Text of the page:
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Pharmaceutical CEO Martin Shkreli Arrested On Securities Fraud Charges


The drug company executive who was at the center of a price-gouging controversy this fall is under arrest today. Martin Shkreli is charged with securities and wire fraud. The 32-year-old pleaded not guilty and was released after meeting a $5 million bail requirement. NPR's Jim Zarroli reports.

JIM ZARROLI, BYLINE: The charges announced today have nothing to do with the pricing scandal that earned Shkreli so much notoriety. Instead, U.S. officials say he cheated investors in a pair of hedge funds he ran, lying to them about the assets he had under management. In one case, he allegedly told a major investor that his fund had $35 million when it only had $700. Here was U.S. attorney Robert Capers at a press conference in New York today.


ROBERT CAPERS: Shkreli essentially ran his companies like a Ponzi scheme, where he used each subsequent company to pay off the frauded investors from the prior company.

ZARROLI: At one point, Shkreli became chief executive of a publicly traded biotech company called Retrophin, and officials say he used assets from that company to prop up his money-losing hedge funds. They say he did this by giving his hedge fund investors fake consulting contracts at Retrophin.

U.S. officials say Shkreli was able to get away with the scheme with the help of an attorney, Evan Greebel, who was also charged today with fraud. But Shkreli was eventually fired by Retrophin's board. He has denied any wrongdoing in the past. Shkreli went on to found Turing Pharmaceuticals, which became infamous for buying the rights to a life-saving drug called Daraprim and then raising the price from $13.50 to $750 a dose. He was widely reviled, but Shkreli defended the move in an interview on CNBC.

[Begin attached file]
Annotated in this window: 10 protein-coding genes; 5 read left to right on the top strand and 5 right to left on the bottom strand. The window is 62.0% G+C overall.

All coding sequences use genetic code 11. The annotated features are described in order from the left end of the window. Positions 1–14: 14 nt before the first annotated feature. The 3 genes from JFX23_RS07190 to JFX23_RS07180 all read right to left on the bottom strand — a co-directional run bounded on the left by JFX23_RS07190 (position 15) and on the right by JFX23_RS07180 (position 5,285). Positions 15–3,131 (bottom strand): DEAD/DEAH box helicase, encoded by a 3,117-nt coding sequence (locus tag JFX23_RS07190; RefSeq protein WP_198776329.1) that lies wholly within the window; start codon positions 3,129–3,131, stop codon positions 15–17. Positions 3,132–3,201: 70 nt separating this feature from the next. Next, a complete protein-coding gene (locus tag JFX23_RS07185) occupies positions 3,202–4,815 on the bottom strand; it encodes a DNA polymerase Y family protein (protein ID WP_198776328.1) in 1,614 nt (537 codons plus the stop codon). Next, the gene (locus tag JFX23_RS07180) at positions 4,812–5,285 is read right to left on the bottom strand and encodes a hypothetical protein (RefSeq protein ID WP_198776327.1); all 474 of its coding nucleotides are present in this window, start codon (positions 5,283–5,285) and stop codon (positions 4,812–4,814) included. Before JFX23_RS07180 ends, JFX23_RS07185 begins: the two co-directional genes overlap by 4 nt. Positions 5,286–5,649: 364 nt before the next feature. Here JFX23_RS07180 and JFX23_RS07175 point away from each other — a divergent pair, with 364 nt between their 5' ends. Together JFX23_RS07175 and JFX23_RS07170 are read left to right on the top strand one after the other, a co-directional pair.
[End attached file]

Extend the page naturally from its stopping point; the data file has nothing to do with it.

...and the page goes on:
MARTIN SHKRELI: We paid a very, very large amount to buy an unprofitable medicine. We can't continue to make - to lose money on the drug at that price. So we took it to a price where we can make a comfortable profit but not any kind of ridiculous profit.

ZARROLI: As pressure built, Shkreli said he would lower the price by giving volume discounts to hospitals. Now with today's indictment, Shkreli faces much bigger problems. Tom Gorman is a partner at Dorsey and Whitney and formerly worked at the SEC.

TOM GORMAN: This is more than just mismanagement and greed. If you're really stealing the investor's money, this is the kind of case that could end you up in prison.

ZARROLI: Shkreli made headlines again this fall when he had the winning bid in an auction of the only copy of a Wu-Tang Clan album. He paid $2 million. Gorman says if Shkreli is convicted and doesn't have enough money to pay restitution and fines, he may have to sell off assets, and that could include the record album. Jim Zarroli, NPR News, New York.


One more thing about that Wu-Tang Clan album. It's called "Once Upon A Time In Shaolin." And some people wondered if investigators seized it when they arrested Shkreli, and if so, then maybe - just maybe - the world would get to hear it.

CORNISH: Well, wonder no more. This afternoon, the FBI's field office in New York tweeted this out, quote, "breaking no seizure warrant at the arrest of Martin Shkreli today, which means we didn't seize the Wu-Tang Clan album." Well, there you go. Transcript provided by NPR, Copyright NPR.

Jim Zarroli is an NPR correspondent based in New York. He covers economics and business news.